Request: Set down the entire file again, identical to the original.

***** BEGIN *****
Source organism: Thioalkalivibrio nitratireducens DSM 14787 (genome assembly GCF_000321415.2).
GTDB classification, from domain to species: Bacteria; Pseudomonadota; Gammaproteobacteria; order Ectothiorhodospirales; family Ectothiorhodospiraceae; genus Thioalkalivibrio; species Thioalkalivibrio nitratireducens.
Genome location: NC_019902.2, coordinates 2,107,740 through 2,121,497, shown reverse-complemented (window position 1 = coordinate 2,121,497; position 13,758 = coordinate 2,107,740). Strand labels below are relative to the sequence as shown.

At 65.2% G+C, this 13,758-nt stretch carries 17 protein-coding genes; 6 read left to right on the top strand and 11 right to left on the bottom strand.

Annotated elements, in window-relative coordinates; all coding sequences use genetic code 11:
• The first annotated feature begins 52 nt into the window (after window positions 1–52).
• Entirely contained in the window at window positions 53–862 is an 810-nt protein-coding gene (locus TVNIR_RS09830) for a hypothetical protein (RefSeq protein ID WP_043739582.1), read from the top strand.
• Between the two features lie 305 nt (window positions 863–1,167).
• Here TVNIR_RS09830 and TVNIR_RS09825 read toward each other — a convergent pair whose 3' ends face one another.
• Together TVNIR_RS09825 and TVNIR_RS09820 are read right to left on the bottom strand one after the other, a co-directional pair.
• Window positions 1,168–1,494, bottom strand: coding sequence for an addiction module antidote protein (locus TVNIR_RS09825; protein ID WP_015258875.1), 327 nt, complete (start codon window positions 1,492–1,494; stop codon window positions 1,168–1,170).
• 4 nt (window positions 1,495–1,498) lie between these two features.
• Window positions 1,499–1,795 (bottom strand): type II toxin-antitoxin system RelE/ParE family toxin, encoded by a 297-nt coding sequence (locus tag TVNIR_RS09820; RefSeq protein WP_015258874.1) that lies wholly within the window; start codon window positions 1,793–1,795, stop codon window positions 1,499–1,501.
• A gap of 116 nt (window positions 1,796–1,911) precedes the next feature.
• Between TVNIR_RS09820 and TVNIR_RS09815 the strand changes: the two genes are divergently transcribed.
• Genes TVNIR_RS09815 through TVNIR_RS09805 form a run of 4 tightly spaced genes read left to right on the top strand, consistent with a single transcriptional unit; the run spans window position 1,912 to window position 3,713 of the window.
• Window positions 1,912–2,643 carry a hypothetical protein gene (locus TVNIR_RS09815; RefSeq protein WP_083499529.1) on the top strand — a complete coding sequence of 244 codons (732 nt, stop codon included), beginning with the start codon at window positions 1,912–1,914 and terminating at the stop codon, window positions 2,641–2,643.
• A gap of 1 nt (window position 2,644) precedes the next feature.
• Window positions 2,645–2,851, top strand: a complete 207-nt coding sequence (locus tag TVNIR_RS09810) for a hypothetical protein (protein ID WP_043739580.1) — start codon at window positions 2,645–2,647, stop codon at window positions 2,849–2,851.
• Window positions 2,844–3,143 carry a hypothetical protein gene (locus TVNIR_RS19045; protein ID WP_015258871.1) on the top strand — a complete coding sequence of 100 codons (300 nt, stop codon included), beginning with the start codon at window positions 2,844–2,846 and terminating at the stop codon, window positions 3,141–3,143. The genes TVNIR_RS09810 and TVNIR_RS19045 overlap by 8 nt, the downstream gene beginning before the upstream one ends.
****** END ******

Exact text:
Source organism: Thioalkalivibrio nitratireducens DSM 14787 (genome assembly GCF_000321415.2).
GTDB classification, from domain to species: Bacteria; Pseudomonadota; Gammaproteobacteria; order Ectothiorhodospirales; family Ectothiorhodospiraceae; genus Thioalkalivibrio; species Thioalkalivibrio nitratireducens.
Genome location: NC_019902.2, coordinates 2,107,740 through 2,121,497, shown reverse-complemented (window position 1 = coordinate 2,121,497; position 13,758 = coordinate 2,107,740). Strand labels below are relative to the sequence as shown.

At 65.2% G+C, this 13,758-nt stretch carries 17 protein-coding genes; 6 read left to right on the top strand and 11 right to left on the bottom strand.

Annotated elements, in window-relative coordinates; all coding sequences use genetic code 11:
• The first annotated feature begins 52 nt into the window (after window positions 1–52).
• Entirely contained in the window at window positions 53–862 is an 810-nt protein-coding gene (locus TVNIR_RS09830) for a hypothetical protein (RefSeq protein ID WP_043739582.1), read from the top strand.
• Between the two features lie 305 nt (window positions 863–1,167).
• Here TVNIR_RS09830 and TVNIR_RS09825 read toward each other — a convergent pair whose 3' ends face one another.
• Together TVNIR_RS09825 and TVNIR_RS09820 are read right to left on the bottom strand one after the other, a co-directional pair.
• Window positions 1,168–1,494, bottom strand: coding sequence for an addiction module antidote protein (locus TVNIR_RS09825; protein ID WP_015258875.1), 327 nt, complete (start codon window positions 1,492–1,494; stop codon window positions 1,168–1,170).
• 4 nt (window positions 1,495–1,498) lie between these two features.
• Window positions 1,499–1,795 (bottom strand): type II toxin-antitoxin system RelE/ParE family toxin, encoded by a 297-nt coding sequence (locus tag TVNIR_RS09820; RefSeq protein WP_015258874.1) that lies wholly within the window; start codon window positions 1,793–1,795, stop codon window positions 1,499–1,501.
• A gap of 116 nt (window positions 1,796–1,911) precedes the next feature.
• Between TVNIR_RS09820 and TVNIR_RS09815 the strand changes: the two genes are divergently transcribed.
• Genes TVNIR_RS09815 through TVNIR_RS09805 form a run of 4 tightly spaced genes read left to right on the top strand, consistent with a single transcriptional unit; the run spans window position 1,912 to window position 3,713 of the window.
• Window positions 1,912–2,643 carry a hypothetical protein gene (locus TVNIR_RS09815; RefSeq protein WP_083499529.1) on the top strand — a complete coding sequence of 244 codons (732 nt, stop codon included), beginning with the start codon at window positions 1,912–1,914 and terminating at the stop codon, window positions 2,641–2,643.
• A gap of 1 nt (window position 2,644) precedes the next feature.
• Window positions 2,645–2,851, top strand: a complete 207-nt coding sequence (locus tag TVNIR_RS09810) for a hypothetical protein (protein ID WP_043739580.1) — start codon at window positions 2,645–2,647, stop codon at window positions 2,849–2,851.
• Window positions 2,844–3,143 carry a hypothetical protein gene (locus TVNIR_RS19045; protein ID WP_015258871.1) on the top strand — a complete coding sequence of 100 codons (300 nt, stop codon included), beginning with the start codon at window positions 2,844–2,846 and terminating at the stop codon, window positions 3,141–3,143. The genes TVNIR_RS09810 and TVNIR_RS19045 overlap by 8 nt, the downstream gene beginning before the upstream one ends.